Living With NPH Part 1: Trying to Make Peace With a “New Normal”
Written By Frank Salamone, L.C.S.W.
“I’m sailing a ship on stormy seas on the brightest of days.” – Michael J Fox.
I am living with normal pressure hydrocephalus (NPH). But I promise you; there is nothing normal about it.
NPH is often misdiagnosed as Alzheimer’s disease or Parkinson’s disease, stroke, or other neurodegenerative conditions. It can be difficult to diagnose because sometimes the symptoms are mistakenly attributed to the “aging process”. Due to this, many of us have our tales of the long road – through many medical missteps — to finally receiving the proper diagnosis.
I can’t pinpoint when my symptoms began because they all started around the same time. These symptoms were difficulty walking, mild dementia, and impairment in my bladder control. However, sadly, my doctors failed to “connect the dots.” It was only when my worsening symptoms forced me to abruptly retire — and move to a new city — that my new Primary Care Physician did, finally, connect the dots. In our first meeting, he said “You have the three symptoms of Normal Pressure Hydrocephalus.” To which I replied, “What’s that?”
But I am one of the “fortunate” ones. It is estimated that more than 800,000 Americans have NPH, but less than 20% receive an appropriate diagnosis. What many people do not know is that NPH is one of the few treatable forms of dementia. I believe this is “the elephant in the room” that nobody wants to discuss. We need to each do our part to raise awareness about NPH!
Have you ever heard of, “wet, wacky, and wobbly”?
I smiled when I first heard about “the three w’s,” an old shorthand mnemonic that some people use when talking about three of the symptoms of NPH. Since space is limited here, I will assume those of you reading this already know what the three w’s mean.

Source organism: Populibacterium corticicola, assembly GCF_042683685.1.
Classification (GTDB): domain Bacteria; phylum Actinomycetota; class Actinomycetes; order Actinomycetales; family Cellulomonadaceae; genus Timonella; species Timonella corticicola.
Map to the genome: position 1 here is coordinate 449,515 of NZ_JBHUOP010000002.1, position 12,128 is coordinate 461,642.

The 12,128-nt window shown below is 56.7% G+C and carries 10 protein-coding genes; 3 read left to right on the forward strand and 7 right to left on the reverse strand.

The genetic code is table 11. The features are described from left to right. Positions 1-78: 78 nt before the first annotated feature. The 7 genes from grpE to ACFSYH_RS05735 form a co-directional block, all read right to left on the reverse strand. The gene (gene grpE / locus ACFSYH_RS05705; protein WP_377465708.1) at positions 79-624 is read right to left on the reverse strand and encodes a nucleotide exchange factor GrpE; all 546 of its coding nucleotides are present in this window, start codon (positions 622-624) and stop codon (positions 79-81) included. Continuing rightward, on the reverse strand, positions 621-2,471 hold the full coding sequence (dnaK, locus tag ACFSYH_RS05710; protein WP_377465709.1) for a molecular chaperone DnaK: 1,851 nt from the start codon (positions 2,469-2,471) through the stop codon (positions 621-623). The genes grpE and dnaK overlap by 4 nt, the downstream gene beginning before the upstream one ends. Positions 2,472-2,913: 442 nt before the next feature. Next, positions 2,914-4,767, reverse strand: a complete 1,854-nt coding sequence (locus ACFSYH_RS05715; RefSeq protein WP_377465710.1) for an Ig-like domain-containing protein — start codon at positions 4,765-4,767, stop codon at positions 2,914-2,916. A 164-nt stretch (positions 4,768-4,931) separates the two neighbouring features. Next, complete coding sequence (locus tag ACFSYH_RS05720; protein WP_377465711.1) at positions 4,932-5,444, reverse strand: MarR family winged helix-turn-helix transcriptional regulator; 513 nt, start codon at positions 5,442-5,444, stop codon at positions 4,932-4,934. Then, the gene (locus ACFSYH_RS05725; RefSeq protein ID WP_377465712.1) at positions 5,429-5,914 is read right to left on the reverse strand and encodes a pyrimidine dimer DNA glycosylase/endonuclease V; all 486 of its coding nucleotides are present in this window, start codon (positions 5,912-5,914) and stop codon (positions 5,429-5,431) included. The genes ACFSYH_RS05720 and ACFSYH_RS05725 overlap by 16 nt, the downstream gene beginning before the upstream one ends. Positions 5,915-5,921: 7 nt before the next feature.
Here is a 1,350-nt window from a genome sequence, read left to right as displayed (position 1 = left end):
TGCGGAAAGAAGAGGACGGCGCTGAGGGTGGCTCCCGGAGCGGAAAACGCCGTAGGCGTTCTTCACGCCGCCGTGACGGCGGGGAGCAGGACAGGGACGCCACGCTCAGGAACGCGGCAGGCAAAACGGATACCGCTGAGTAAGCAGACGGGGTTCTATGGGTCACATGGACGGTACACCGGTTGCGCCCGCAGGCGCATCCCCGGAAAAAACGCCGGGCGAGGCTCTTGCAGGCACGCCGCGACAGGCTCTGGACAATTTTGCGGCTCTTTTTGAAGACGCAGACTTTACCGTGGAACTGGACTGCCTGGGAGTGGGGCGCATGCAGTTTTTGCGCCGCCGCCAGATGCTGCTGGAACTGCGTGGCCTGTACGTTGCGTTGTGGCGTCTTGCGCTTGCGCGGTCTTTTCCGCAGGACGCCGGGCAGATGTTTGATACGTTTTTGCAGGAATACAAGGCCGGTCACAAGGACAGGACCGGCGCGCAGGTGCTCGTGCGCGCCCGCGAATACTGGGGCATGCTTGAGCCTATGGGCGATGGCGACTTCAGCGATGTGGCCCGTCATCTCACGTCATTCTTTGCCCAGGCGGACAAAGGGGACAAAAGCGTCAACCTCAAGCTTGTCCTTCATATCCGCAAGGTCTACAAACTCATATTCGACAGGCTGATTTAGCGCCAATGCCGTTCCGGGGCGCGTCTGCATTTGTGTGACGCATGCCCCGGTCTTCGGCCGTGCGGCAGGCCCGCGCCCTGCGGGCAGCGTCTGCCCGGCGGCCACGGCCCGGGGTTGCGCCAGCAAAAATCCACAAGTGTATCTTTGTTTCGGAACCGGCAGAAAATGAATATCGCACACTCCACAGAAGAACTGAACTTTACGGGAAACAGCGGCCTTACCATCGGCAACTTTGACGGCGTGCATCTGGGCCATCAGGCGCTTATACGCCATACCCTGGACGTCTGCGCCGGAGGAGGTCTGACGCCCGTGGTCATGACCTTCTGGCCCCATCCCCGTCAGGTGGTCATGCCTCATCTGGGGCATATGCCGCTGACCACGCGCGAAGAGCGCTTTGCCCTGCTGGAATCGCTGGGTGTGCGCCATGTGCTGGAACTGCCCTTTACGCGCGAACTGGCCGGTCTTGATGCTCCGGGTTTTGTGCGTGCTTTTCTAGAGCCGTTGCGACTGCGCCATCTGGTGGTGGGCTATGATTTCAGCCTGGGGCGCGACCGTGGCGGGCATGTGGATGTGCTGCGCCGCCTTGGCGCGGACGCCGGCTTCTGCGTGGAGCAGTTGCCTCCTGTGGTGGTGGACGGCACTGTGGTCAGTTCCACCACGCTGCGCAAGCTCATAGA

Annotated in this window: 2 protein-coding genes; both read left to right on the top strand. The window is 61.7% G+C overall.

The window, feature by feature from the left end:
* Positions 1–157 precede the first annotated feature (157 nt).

- wet represents the symptom of incontinence (impaired bladder control)
- wacky represents cognitive impairment (mild dementia)
- wobbly represents gait disturbance (difficulty walking)
It’s important to know these symptoms may not all occur simultaneously and can emerge at different stages with varying levels of severity. Likewise, your treatment method may improve your symptoms differently than other NPH patients.
It’s estimated that more than 80% of those properly diagnosed with NPH and screened for shunt responsiveness will experience rapid improvement in their condition, although it may take weeks or months to see the full benefits of the procedure.
I went into my first shunt surgery very naïve about my shunt, confident that the surgery would “cure” my NPH. It’s important to note that a shunt is not a cure.
So, what now?
Following my last shunt revision, a physician’s assistant gave me advice that has provided the foundation for dealing with NPH. She said, “manage your expectations.” At that moment, I was still on pain meds and a bit disoriented. Her advice sounded pessimistic, but over time, it has proven to be true.
Today, I am grateful for any improvements provided by the treatment I have received, with the full knowledge that my recovery may be imperfect. And, yes, my doctors and therapists gently remind me that — NPH or not – “no 74-year-old brain functions the way it used to, Frank.” The most significant improvement from my ventriculoperitoneal (VP) shunt was in gait and balance.
My cognitive abilities are better sometimes and worse at other times. I try to tackle the important cognitive tasks during the welcome — but unpredictable — “moments of clarity” in my day. I try to give myself grace when my brain can’t manage the challenging times. The most troublesome symptom of my cognitive impairment is apathy, which is also very common among many of my peers. As for incontinence, I recently had a sad anniversary – it has been seven years since I have been able to wear underwear. I have accepted that I will likely wear adult pull-ups for the rest of my life. It’s not the worst outcome, I tell myself. I’m still here.
I am grateful for the many blessings in my life. But I won’t sugar coat it. There are dark days, when I retreat to my bed and sleep for 36 hours, feeling defeated and depressed, fearful that I won’t be able to continue to live independently. But there are also moments when I feel cautiously optimistic that, with the support of my family, friends, medical team, and the thousands of my fellow “hydro warriors” that I will be OK in this “new normal”.